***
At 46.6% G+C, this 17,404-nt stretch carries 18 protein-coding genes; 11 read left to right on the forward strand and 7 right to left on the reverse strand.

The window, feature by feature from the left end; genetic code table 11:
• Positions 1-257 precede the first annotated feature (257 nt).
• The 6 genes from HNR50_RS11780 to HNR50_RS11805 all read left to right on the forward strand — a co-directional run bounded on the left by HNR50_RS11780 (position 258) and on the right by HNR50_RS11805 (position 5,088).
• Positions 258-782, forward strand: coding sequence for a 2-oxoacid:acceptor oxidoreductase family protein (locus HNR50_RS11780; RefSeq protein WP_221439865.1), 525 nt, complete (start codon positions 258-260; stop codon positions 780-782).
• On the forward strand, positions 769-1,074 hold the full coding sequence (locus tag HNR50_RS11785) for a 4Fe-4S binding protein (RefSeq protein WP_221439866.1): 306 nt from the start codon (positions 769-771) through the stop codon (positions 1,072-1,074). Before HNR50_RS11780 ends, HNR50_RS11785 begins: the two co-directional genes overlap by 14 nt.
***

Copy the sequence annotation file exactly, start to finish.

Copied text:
At 46.6% G+C, this 17,404-nt stretch carries 18 protein-coding genes; 11 read left to right on the forward strand and 7 right to left on the reverse strand.

The window, feature by feature from the left end; genetic code table 11:
• Positions 1-257 precede the first annotated feature (257 nt).
• The 6 genes from HNR50_RS11780 to HNR50_RS11805 all read left to right on the forward strand — a co-directional run bounded on the left by HNR50_RS11780 (position 258) and on the right by HNR50_RS11805 (position 5,088).
• Positions 258-782, forward strand: coding sequence for a 2-oxoacid:acceptor oxidoreductase family protein (locus HNR50_RS11780; RefSeq protein WP_221439865.1), 525 nt, complete (start codon positions 258-260; stop codon positions 780-782).
• On the forward strand, positions 769-1,074 hold the full coding sequence (locus tag HNR50_RS11785) for a 4Fe-4S binding protein (RefSeq protein WP_221439866.1): 306 nt from the start codon (positions 769-771) through the stop codon (positions 1,072-1,074). Before HNR50_RS11780 ends, HNR50_RS11785 begins: the two co-directional genes overlap by 14 nt.